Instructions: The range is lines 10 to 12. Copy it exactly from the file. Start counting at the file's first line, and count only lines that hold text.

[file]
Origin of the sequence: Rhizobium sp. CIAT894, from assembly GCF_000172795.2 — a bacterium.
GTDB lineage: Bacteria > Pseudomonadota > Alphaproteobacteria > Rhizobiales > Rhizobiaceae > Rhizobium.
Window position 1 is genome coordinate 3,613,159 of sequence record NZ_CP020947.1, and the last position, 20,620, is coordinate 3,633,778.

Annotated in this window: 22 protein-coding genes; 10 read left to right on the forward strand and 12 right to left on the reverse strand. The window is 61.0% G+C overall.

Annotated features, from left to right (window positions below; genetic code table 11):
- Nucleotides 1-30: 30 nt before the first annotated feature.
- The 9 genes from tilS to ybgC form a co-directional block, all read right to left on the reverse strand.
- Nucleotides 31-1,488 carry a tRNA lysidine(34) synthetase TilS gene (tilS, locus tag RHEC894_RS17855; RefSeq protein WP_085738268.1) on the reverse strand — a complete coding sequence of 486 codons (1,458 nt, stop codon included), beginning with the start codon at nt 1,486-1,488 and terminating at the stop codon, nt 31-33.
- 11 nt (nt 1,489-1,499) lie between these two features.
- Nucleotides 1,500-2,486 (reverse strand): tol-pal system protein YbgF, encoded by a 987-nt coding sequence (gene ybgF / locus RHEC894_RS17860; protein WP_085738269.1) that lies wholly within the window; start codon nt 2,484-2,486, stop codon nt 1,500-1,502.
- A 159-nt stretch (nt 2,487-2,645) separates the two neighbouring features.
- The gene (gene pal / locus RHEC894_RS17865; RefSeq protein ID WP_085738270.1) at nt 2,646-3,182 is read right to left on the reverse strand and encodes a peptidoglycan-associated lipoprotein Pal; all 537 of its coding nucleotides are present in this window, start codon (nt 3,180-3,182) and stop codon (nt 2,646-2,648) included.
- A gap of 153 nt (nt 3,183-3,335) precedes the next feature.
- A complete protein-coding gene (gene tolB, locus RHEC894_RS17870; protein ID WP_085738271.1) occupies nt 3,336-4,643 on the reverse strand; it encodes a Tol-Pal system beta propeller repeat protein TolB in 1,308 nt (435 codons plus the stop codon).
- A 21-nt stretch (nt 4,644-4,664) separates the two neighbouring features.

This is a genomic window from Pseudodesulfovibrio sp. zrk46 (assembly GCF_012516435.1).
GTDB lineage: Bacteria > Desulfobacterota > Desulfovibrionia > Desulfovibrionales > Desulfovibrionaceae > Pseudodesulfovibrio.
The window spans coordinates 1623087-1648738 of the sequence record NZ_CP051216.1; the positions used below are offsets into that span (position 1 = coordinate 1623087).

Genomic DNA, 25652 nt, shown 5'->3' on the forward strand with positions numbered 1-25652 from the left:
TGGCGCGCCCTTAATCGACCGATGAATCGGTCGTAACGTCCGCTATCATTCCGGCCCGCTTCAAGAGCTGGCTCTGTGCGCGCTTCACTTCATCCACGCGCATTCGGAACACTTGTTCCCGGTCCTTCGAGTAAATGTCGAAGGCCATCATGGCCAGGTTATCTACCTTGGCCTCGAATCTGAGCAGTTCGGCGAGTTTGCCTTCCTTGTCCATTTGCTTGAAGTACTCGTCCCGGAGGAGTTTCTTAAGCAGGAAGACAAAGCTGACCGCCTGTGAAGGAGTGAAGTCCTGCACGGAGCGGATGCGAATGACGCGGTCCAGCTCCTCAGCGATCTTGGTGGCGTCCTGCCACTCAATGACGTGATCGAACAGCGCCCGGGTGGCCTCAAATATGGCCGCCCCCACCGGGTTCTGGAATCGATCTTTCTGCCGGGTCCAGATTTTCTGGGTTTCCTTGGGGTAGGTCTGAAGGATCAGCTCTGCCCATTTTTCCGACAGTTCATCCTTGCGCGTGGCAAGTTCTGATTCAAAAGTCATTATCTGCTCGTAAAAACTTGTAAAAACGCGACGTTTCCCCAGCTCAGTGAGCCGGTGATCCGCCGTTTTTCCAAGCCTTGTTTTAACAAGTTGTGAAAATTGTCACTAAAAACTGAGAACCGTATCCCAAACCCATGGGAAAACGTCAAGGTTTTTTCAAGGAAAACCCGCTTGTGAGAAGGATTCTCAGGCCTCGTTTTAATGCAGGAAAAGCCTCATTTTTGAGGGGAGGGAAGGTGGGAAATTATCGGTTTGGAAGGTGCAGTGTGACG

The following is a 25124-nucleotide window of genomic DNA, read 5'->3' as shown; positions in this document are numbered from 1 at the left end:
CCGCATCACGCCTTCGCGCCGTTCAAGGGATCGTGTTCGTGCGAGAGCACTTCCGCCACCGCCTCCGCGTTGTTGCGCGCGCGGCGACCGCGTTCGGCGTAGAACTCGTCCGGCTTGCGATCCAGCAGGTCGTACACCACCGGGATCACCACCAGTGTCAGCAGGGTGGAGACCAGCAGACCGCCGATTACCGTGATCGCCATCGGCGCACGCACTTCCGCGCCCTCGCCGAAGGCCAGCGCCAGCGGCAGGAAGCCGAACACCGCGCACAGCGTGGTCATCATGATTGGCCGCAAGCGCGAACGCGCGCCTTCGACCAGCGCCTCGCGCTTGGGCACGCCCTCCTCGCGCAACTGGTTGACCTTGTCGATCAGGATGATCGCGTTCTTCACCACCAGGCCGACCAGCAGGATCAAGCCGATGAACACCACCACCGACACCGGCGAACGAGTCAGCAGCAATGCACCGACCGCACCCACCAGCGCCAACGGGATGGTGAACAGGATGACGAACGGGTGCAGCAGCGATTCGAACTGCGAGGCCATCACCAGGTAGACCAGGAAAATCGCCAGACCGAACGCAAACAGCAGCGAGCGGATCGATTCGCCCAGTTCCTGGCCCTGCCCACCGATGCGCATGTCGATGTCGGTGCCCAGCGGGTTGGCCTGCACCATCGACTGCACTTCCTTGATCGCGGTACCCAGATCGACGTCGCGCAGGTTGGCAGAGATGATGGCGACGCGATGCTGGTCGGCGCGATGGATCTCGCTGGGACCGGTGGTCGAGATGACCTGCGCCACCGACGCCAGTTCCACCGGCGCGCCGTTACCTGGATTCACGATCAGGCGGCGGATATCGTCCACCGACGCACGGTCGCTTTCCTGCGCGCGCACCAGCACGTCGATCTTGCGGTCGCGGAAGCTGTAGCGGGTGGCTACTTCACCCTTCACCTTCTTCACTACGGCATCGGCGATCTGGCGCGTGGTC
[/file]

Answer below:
- Nucleotides 1,500-2,486 (reverse strand): tol-pal system protein YbgF, encoded by a 987-nt coding sequence (gene ybgF / locus RHEC894_RS17860; protein WP_085738269.1) that lies wholly within the window; start codon nt 2,484-2,486, stop codon nt 1,500-1,502.
- A 159-nt stretch (nt 2,487-2,645) separates the two neighbouring features.
- The gene (gene pal / locus RHEC894_RS17865; RefSeq protein ID WP_085738270.1) at nt 2,646-3,182 is read right to left on the reverse strand and encodes a peptidoglycan-associated lipoprotein Pal; all 537 of its coding nucleotides are present in this window, start codon (nt 3,180-3,182) and stop codon (nt 2,646-2,648) included.